On the heels of the copyright infringement lawsuit that the estate of late artist Dash Snow filed against McDonald’s in October, six Brooklyn graffiti artists have threatened to file suit against the fast food chain, for allegedly featuring their work in a Dutch advertising campaign without their permission.
According to a cease and desist letter sent to McDonald’s by counsel for Brooklyn artists Don Rimx, Beau Stanton, Virus, NDA, Atomik, and Himbad, McDonald’s ran afoul of U.S. copyright law by featuring the work of the aforementioned artists in a four-minute video, entitled, “McDonald’s Presents the Vibe of Bushwick.” The video highlights graffiti associated with the Bushwick Collective, a group of New York-based graffiti artists that teamed up with McDonald’s, but according to the cease and desist letter, it also features the work of Don Rimx, Beau Stanton, Virus, NDA, Atomik, and Himbad.
The video has been pulled by McDonald’s, but not before it could have been viewed “millions of people,” according to the artists’ lawyer Andrew Gerber of Kushnirsky Gerber PLLC.
The letter points out that McDonald’s sought the permission of the owners of the buildings on which the graffiti murals appear but not from the artists.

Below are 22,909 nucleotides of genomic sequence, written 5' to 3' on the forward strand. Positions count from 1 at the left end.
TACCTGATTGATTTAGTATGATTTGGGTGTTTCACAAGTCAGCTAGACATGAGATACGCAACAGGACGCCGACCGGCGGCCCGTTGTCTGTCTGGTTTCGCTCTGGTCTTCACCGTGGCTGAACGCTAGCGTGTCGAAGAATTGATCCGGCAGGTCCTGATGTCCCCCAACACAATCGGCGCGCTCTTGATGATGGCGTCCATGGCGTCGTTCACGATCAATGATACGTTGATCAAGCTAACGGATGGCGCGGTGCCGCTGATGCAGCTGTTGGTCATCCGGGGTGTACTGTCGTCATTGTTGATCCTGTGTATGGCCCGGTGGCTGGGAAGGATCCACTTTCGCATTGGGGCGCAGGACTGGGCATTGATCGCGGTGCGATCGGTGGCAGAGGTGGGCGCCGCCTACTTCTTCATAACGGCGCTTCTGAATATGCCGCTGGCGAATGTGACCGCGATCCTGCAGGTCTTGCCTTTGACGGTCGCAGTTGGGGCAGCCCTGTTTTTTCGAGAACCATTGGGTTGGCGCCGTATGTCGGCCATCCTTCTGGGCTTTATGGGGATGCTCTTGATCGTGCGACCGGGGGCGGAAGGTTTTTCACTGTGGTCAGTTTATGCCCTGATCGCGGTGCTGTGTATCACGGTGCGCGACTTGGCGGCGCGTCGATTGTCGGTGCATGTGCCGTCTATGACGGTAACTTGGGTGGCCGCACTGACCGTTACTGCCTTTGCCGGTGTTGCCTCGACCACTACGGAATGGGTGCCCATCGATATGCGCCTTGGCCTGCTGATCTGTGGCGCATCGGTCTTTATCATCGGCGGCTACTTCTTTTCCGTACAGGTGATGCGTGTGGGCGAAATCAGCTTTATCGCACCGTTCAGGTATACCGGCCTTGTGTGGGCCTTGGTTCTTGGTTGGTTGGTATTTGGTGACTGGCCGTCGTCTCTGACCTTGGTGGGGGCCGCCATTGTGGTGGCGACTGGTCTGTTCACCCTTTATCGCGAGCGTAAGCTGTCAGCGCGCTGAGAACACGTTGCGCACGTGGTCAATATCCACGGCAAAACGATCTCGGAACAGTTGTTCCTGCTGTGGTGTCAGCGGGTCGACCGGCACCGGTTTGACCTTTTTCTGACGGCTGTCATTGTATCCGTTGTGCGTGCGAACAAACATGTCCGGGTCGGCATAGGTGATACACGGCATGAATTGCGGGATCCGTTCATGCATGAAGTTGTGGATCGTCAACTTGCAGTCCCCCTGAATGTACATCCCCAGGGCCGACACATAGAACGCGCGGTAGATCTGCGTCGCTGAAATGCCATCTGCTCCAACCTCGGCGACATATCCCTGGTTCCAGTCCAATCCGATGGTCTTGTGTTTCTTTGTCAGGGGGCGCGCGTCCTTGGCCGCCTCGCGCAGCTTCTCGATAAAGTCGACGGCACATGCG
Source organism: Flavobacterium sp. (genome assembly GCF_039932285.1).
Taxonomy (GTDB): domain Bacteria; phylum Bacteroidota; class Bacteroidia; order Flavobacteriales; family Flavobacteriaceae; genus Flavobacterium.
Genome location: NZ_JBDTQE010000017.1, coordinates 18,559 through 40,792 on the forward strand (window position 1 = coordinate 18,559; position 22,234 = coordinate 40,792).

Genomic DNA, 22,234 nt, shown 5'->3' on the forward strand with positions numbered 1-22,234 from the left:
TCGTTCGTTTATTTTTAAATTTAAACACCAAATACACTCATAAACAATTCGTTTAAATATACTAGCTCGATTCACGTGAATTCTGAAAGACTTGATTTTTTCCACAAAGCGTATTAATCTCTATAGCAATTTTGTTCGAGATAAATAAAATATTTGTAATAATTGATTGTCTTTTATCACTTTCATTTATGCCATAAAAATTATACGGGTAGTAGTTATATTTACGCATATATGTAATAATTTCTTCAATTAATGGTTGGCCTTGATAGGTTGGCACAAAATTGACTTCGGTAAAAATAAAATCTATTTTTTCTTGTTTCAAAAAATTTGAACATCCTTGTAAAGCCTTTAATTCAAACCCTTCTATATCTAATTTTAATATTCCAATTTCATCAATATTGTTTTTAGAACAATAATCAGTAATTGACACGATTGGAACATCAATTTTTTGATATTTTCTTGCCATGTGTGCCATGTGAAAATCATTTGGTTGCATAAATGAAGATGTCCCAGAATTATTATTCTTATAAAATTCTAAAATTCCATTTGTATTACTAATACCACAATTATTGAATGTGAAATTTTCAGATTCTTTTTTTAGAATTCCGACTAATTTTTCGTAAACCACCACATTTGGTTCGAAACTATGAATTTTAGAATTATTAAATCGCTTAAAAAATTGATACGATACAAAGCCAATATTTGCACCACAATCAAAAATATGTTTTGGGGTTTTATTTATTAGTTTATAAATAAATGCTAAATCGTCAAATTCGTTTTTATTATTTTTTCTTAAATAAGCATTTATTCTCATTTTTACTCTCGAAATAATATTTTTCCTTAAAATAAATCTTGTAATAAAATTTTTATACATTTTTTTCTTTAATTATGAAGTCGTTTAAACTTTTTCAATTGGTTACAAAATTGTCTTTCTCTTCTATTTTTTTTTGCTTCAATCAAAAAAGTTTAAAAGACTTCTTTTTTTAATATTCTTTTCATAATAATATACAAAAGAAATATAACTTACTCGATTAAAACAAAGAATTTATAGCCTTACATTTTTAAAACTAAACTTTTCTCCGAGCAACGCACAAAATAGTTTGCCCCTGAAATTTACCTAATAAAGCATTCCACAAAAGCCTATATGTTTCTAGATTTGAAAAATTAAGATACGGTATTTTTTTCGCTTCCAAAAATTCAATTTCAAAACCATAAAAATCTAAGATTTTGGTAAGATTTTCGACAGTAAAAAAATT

In statement last week, Gerber said: “The case hinges on the perception that they are somehow affiliated with or involved with this product and that they are endorsing McDonald’s, when they absolutely are not. The implied affiliation with McDonald’s can cause real and lasting damage to these artists’ reputation and to the value of their work.” He further noted that in addition to the six artists named in the cease and desist, he has been in discussion with other artists whose work was featured in the McDonald’s video without their authorization.
Meanwhile, McDonald's Corp reported a better-than-expected rise in quarterly profit and U.S. same-restaurant sales on lower costs, promotions on popular menu items like Big Macs and an expanded all-day breakfast menu.
According to Reuters, "McDonald's shares popped to an all-time high in early trade, jumping 4.2 percent to $139.90 after profit topped Wall Street's estimate by 14 cents per share.The company is two years into a corporate turnaround under Chief Executive Steve Easterbrook, who has slashed overhead, introduced the all-day breakfast and switched U.S. restaurants to chicken raised without human antibiotics in a bid to modernize the 60-year old chain that was losing business to rivals such as Wendy's and Burger King,"